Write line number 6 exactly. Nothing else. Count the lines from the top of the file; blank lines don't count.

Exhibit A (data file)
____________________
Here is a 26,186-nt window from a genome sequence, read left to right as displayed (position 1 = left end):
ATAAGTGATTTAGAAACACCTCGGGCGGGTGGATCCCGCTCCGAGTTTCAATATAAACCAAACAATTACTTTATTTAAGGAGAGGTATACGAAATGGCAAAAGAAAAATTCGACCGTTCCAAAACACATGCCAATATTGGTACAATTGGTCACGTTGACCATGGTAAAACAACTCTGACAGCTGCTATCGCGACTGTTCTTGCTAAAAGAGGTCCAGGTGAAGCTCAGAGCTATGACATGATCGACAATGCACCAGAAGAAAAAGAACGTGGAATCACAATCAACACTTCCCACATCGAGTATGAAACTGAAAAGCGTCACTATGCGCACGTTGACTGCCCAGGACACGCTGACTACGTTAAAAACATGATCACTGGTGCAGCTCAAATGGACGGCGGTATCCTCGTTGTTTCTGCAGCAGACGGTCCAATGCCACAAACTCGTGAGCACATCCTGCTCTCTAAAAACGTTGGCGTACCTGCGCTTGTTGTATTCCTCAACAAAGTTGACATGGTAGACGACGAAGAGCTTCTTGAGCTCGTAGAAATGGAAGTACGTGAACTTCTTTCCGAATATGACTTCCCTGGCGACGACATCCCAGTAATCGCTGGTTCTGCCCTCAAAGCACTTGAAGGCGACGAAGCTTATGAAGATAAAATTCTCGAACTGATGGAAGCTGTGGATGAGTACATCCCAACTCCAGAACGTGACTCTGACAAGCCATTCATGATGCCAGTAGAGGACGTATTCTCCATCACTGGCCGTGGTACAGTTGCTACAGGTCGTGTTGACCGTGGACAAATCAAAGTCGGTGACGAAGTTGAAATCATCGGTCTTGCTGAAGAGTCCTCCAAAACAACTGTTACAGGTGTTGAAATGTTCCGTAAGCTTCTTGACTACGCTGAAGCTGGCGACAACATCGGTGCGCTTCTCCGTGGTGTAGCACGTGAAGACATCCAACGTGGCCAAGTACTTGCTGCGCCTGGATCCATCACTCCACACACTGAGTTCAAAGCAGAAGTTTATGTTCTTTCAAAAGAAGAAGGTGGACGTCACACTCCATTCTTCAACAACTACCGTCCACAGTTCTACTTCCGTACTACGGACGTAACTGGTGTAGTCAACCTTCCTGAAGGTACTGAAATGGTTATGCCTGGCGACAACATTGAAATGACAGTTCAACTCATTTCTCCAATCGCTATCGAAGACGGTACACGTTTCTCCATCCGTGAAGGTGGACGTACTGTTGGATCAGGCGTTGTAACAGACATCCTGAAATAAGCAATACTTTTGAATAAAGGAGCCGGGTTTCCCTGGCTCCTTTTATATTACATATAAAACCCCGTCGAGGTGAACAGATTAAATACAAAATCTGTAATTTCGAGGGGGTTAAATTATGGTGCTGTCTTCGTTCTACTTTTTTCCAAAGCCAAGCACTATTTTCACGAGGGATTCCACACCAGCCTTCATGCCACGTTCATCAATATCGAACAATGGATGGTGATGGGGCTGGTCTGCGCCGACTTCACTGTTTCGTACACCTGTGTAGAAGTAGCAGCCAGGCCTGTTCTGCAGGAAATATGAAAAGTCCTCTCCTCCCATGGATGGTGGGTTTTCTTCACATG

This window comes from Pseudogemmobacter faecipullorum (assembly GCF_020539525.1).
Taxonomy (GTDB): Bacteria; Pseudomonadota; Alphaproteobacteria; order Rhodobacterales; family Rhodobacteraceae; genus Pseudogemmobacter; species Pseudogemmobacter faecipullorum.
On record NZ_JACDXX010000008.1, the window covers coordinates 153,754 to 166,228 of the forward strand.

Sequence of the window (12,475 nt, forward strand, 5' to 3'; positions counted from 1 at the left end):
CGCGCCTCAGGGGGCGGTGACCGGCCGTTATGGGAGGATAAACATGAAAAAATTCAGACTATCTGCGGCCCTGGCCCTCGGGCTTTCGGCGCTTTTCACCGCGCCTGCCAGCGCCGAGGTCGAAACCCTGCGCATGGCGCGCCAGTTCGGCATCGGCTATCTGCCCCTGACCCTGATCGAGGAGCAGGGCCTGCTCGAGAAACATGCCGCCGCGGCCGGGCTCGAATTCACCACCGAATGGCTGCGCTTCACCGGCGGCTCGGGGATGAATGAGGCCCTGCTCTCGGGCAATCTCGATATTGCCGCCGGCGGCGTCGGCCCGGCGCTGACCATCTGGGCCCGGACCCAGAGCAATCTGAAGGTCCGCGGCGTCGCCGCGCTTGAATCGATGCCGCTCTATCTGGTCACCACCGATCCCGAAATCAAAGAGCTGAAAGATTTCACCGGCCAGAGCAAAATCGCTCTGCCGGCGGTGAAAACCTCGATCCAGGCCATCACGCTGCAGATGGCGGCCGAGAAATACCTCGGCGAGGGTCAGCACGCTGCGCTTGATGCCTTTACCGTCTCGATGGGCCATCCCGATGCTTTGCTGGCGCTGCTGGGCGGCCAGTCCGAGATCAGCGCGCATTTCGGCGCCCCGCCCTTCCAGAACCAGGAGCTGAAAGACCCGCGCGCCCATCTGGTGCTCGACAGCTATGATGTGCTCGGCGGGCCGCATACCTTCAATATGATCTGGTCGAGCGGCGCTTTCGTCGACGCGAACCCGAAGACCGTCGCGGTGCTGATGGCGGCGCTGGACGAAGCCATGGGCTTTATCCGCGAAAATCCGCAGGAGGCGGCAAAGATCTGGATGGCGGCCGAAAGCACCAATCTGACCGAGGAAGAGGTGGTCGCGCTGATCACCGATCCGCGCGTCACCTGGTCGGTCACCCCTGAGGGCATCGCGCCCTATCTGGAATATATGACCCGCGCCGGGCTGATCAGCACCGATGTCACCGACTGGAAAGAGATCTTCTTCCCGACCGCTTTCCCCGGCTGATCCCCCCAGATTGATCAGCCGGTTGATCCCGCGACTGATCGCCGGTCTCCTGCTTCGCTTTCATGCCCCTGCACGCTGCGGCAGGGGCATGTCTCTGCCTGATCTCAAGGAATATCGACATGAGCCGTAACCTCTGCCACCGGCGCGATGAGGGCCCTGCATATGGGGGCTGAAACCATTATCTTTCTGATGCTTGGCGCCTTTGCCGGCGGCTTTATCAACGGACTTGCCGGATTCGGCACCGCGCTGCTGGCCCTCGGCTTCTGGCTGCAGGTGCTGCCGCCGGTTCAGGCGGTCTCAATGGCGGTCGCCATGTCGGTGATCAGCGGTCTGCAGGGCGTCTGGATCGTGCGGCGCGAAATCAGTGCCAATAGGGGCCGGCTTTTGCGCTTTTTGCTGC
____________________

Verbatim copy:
Sequence of the window (12,475 nt, forward strand, 5' to 3'; positions counted from 1 at the left end):